Since launching her multicultural cookware brand in 2019, Shiza Shahid has made it her mission to cut through the noise of the homeware realm, with Oprah Winfrey going so far as to call her “the kitchen magician”. Here, she tells Naomi May about her career pivot and her hopes and dreams for Our Place.
If you were to learn that a pan had sold out 10 times already since its launch in 2019 and had amassed a wait list of over 50,000 eager customers in America, what would your reaction be? Because that’s precisely what The Always Pan, the debut hero product launched by homeware brand Our Place has accomplished in its two-year existence.
This isn’t just any pan, of course. Dubbed by the New York Times as “pan for just about anything” and Fortune magazine as “the pan that took Instagram by storm”, it was designed specifically by Shiza Shahid, the founder of Our Place, to be a multicultural utensil that enabled every different culture to use it to cook. It’s deep enough to cook pasta, but wide enough to cook an egg; it’s got a removable steaming basket and boasts a clever pour spout, to make pouring excess liquid out easier. Not only that, but The Always Pan is available in a sextet of lustworthy hues; it’s Le Creuset, with heart.
The heart part, of course, comes from Pakistan native Shahid, who was a mentor to Malala Yousafzai and, at the age of 24, was named one of Time magazine’s “30 under 30 world changers”. Shahid, who now calls America home, noted a gap in the kitchenware market after realising the lack of products that spoke to the modern day multicultural cook.
Shahid began questioning the pedagogy around kitchenware: why were so many pans and tools launching when all her mother and relatives had used was one or two pans to make food in. And so, Our Place was born and in just two short years has racked up a colossal following. It would seem that Shahid is tastefully cutting through the noise with a mission-driven brand with heart.
But how did she go from being the co-founder of Malala Fund to start-up founder? What are her hopes and dreams for the future of Our Place? We caught up with her to find out.
Hi, Shiza! I’m curious to know about your upbringing and how important food was in your culture?
Every culture has its own unique food traditions, and American and Pakistani food traditions are both widely diverse. In my homeland, hospitality is everything to people. Pakistanis will always invite you into their home, treat you with incredible warmth and insist on feeding you excessively. It is how we show love. Similar traditions are also held in many western communities but are diminishing with modern life. And there’s a sense of loss, disconnection, and isolation that comes with no longer gathering and sharing meals together, heightened by the impact of the pandemic. At Our Place, we’re all about reconnecting over shared meals, and part of that comes from my own upbringing.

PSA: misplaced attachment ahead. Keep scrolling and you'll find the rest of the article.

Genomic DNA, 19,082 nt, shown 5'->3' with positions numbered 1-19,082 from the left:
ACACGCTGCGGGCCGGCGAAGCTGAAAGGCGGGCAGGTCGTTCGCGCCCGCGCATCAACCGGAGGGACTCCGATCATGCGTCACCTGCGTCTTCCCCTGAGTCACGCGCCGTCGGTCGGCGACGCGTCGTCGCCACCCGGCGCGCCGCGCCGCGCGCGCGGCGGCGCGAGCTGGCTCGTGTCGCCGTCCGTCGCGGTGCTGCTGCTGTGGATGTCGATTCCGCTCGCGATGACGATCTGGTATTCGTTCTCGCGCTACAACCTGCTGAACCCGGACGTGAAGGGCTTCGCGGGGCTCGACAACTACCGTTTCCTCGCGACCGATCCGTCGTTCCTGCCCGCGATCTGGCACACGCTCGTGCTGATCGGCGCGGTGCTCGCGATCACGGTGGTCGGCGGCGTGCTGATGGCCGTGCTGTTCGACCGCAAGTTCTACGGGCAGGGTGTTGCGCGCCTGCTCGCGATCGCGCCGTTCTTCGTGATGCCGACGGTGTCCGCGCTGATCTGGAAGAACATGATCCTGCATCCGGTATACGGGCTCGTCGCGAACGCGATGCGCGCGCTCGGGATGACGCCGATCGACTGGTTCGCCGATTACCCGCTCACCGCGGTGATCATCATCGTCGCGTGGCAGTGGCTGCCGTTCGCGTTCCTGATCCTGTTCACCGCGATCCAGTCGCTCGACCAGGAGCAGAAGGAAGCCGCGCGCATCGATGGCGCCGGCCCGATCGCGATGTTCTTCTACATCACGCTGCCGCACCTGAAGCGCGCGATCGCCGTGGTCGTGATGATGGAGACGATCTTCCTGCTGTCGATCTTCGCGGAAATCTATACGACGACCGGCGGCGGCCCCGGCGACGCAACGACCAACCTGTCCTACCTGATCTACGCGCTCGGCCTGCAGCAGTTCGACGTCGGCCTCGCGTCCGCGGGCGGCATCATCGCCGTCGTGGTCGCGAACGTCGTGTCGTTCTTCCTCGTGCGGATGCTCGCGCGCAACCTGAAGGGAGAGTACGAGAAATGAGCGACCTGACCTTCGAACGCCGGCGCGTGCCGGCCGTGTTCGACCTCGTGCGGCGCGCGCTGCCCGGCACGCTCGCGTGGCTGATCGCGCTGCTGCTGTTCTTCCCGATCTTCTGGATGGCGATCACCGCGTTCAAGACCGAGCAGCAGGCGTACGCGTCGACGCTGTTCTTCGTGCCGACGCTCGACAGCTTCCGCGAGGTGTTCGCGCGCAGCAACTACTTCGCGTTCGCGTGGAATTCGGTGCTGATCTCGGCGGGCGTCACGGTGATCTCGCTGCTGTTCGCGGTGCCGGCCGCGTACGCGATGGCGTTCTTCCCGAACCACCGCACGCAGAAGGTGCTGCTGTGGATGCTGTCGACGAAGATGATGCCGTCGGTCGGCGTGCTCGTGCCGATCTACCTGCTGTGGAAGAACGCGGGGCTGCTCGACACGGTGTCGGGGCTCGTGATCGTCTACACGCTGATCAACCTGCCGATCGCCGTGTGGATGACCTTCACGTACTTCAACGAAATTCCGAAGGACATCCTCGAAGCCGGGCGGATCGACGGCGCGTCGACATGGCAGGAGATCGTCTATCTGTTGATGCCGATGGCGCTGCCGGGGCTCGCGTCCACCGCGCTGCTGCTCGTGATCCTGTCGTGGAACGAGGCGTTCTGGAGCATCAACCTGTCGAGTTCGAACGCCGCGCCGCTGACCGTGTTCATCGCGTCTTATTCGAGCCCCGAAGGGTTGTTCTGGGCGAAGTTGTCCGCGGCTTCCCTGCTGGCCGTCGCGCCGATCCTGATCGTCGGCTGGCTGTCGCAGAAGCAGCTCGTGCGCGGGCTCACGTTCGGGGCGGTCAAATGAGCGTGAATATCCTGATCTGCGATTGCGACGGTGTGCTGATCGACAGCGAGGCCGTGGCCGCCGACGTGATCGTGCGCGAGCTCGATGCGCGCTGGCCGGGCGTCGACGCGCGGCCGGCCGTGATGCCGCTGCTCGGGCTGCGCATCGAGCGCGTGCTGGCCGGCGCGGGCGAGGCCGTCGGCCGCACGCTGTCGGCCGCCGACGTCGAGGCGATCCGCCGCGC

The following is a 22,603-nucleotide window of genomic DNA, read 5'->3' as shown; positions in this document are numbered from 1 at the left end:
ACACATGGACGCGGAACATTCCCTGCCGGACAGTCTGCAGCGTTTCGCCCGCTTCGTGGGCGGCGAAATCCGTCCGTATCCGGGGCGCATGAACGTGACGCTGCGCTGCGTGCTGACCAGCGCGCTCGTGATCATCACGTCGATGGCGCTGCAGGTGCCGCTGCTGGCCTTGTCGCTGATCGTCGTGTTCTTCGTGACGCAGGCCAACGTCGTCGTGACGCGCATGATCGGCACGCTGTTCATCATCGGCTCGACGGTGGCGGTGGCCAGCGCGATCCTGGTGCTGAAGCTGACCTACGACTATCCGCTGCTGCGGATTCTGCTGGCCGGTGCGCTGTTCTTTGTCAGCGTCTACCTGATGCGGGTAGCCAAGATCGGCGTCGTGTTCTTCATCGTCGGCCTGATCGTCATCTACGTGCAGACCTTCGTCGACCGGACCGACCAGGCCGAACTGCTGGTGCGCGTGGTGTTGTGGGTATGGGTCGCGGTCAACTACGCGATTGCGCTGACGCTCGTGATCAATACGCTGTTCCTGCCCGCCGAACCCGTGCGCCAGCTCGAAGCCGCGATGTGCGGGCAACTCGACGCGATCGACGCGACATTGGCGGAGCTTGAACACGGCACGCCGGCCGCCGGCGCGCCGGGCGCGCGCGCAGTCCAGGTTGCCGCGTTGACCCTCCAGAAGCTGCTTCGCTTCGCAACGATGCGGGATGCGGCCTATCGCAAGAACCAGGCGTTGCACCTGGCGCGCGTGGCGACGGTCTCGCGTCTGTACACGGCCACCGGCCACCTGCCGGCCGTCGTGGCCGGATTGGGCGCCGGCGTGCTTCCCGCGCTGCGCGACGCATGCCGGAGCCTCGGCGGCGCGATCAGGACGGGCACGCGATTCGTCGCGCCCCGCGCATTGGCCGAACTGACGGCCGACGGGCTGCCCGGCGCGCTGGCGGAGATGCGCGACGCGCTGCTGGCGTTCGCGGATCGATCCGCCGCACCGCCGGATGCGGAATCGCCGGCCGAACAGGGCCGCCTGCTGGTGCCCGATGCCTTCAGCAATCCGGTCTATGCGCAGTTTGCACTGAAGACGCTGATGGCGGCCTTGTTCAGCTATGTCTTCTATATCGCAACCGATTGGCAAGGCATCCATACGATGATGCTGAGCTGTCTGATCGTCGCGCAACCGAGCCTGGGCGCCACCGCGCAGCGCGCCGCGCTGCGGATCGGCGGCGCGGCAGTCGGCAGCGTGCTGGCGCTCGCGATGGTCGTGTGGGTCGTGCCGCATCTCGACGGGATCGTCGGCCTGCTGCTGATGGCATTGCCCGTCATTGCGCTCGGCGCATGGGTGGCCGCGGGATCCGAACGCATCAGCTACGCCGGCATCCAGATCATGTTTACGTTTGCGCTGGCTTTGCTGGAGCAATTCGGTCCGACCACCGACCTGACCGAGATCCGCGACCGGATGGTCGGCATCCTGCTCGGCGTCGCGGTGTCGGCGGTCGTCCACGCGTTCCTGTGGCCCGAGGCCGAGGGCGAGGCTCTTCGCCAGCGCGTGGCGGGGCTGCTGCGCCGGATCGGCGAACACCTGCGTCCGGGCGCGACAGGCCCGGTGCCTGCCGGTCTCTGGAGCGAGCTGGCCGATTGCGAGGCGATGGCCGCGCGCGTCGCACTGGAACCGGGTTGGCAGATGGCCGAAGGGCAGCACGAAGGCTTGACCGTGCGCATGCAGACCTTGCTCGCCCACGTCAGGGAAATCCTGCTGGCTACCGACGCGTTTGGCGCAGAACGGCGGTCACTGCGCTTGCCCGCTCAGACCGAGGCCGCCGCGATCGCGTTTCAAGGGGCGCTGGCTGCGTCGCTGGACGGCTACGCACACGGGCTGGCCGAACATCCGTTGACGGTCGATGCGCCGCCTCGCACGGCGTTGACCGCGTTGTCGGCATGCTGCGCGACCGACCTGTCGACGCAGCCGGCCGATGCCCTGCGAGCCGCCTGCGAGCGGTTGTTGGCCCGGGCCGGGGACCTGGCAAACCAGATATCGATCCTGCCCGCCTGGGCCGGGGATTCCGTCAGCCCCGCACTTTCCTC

Do you remember the moment you had the lightbulb moment for Our Place?
As immigrants, my partner and I literally found our place by cooking and sharing foods with our new communities. That’s why we created Our Place — to bring people together. We make it easier to cook at home so you can spend more time sharing a meal with your chosen family.
Do you remember when you had the lightbulb moment for the Always pan?
When I moved halfway across the world, I didn’t know how to cook, and missed my mother’s cooking. So I began learning to cook and was looking for kitchenware that fit my needs. But every other kitchenware store was selling bulky, expensive, difficult-to-use 16-piece cookware sets that I didn’t need or have the room for. So we set out to design the Always Pan to make cooking easier and more joyful. It’s one pan that replaces eight kitchenware pieces, shallow enough to flip a pancake and deep enough to make soup. It comes with a nesting spatula and a steamer basket that doubles as a colander. It has an exclusive nontoxic nonstick coating that makes cleanup a breeze, and it is so beautiful you’ll never want to put it away.
You co-founded the Malala Fund – what are three things you learned from your time there and from Malala herself?
I learned that our voices and stories matter, that when you’re working on difficult problems, finding moments of joy is essential and, from Malala herself, it would have to be her quote: “One child, one teacher, one book, and one pen can change the world”.
How does Our Place ethically support communities?
I’ve spent most of my life working in the non-profit space, on issues of gender equity and girls’ education. With Our Place, I set out to build a mission-driven business: a successful business that is also true to its values. That’s why at Our Place we treat every choice as a chance to simply do better. From creating fully biodegradable packaging for our products, to telling stories that bring us closer to one another, we’re always trying to do what we can to make small better choices that add up to big ones.
What’s the one phrase you live by?
How can I be of service today?
What’s your favourite thing to cook?
So many things! Kitchari; fried eggs; chicken karahi; shakshouka; sheer khorma: it’s a long list.
What does the future look like for Our Place?
I hope Our Place can be part of creating a world where we take the time to share a meal together more often. where all our traditions are celebrated, where everyone has a seat at the table.
Images: courtesy of Our Place.